Big march against antisemitism held in London
RELIGIONS NEWS AGENCY (REDNA) – Tens of thousands of people gathered in London on Sunday for a march against antisemitism, a day after large crowds turned out for a pro-Palestinian rally.
AP reported UK ex-prime minister Boris Johnson, the U.K. Chief Rabbi Ephraim Mirvis and other senior government officials attended the march to express solidarity with the Jewish community.
Organizers billed it as the largest gathering against antisemitism in London for almost a century.
Marchers waved Israeli flags and Union Jacks, and held placards reading “Never Again Is Now” and “Zero Tolerance for Antisemites.”
Sunday’s march was organized amid concerns about rising tensions sparked by the Israel-Hamas war in Gaza.
Gideon Falter, the chief executive of Campaign Against Antisemitism, said that the rally came after weeks of pro-Palestinian protests that had made the capital a “no-go zone for Jews.”
He said that antisemitic incidents in the U.K. have surged since the war began, and condemned what he called “appalling” placards seen at the protests — including ones “showing a Star of David thrown in the bin with a caption that says ‘please keep the world clean.’”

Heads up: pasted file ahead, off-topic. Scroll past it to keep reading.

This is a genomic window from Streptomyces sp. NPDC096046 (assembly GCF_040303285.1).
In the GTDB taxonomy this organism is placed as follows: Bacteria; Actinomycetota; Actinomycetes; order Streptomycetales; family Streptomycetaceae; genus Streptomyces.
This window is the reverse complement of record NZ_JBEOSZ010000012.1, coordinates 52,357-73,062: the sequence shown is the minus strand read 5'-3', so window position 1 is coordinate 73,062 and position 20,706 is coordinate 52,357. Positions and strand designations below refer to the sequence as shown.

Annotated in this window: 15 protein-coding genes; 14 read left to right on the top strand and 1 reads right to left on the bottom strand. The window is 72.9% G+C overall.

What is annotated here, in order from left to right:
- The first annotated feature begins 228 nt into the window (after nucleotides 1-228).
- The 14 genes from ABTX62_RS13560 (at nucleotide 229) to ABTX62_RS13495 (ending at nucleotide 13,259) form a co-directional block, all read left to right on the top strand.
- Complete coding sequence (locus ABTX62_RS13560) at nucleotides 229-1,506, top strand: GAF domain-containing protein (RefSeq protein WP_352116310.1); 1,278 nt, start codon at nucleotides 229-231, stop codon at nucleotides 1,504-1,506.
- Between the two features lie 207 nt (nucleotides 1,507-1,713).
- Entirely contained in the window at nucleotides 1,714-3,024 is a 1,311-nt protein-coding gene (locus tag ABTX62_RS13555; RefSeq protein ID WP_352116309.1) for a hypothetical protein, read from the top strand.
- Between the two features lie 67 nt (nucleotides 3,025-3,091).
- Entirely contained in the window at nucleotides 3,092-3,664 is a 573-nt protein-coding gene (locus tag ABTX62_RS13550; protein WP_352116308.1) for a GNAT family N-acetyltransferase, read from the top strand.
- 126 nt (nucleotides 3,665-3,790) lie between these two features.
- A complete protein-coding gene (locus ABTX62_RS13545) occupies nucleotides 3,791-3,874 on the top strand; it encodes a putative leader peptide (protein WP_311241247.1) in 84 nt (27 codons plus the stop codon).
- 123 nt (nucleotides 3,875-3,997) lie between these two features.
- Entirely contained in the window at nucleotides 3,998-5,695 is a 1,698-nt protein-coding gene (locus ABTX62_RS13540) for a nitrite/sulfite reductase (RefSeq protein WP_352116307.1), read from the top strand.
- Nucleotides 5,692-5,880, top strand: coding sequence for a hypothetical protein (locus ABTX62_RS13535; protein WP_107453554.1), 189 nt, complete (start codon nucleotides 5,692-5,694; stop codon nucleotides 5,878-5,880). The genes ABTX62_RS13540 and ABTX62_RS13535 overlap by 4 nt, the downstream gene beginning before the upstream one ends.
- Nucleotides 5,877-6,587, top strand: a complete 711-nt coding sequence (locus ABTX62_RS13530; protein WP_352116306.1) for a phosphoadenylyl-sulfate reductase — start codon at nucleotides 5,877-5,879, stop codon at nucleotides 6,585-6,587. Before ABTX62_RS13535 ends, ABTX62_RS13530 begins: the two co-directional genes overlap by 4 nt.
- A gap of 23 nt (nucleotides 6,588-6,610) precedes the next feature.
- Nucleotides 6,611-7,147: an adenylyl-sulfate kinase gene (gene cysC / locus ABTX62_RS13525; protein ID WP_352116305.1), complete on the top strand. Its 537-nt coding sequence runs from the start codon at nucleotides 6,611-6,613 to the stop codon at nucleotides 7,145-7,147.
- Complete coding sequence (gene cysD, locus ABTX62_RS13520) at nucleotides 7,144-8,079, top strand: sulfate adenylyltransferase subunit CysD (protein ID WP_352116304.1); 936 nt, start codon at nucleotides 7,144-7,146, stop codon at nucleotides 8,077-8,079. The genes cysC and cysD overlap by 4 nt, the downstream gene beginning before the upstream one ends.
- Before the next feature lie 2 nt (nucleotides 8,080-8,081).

On Saturday, tens of thousands of pro-Palestinian protesters marched to demand a permanent cease-fire in the war.
Police said the majority protested peacefully, but 18 people were arrested for offenses including suspicion of inciting racial hatred.
The Stop the War coalition, which organized Saturday’s rally, stressed that those taking part oppose racism, antisemitism and Islamophobia.
During the Nov. 11 Armistice Day demonstration in London, pro-Palestinian protesters marched peacefully. But far-right counter-protesters whom police described as soccer “hooligans” clashed with officers trying to prevent them from attacking the march.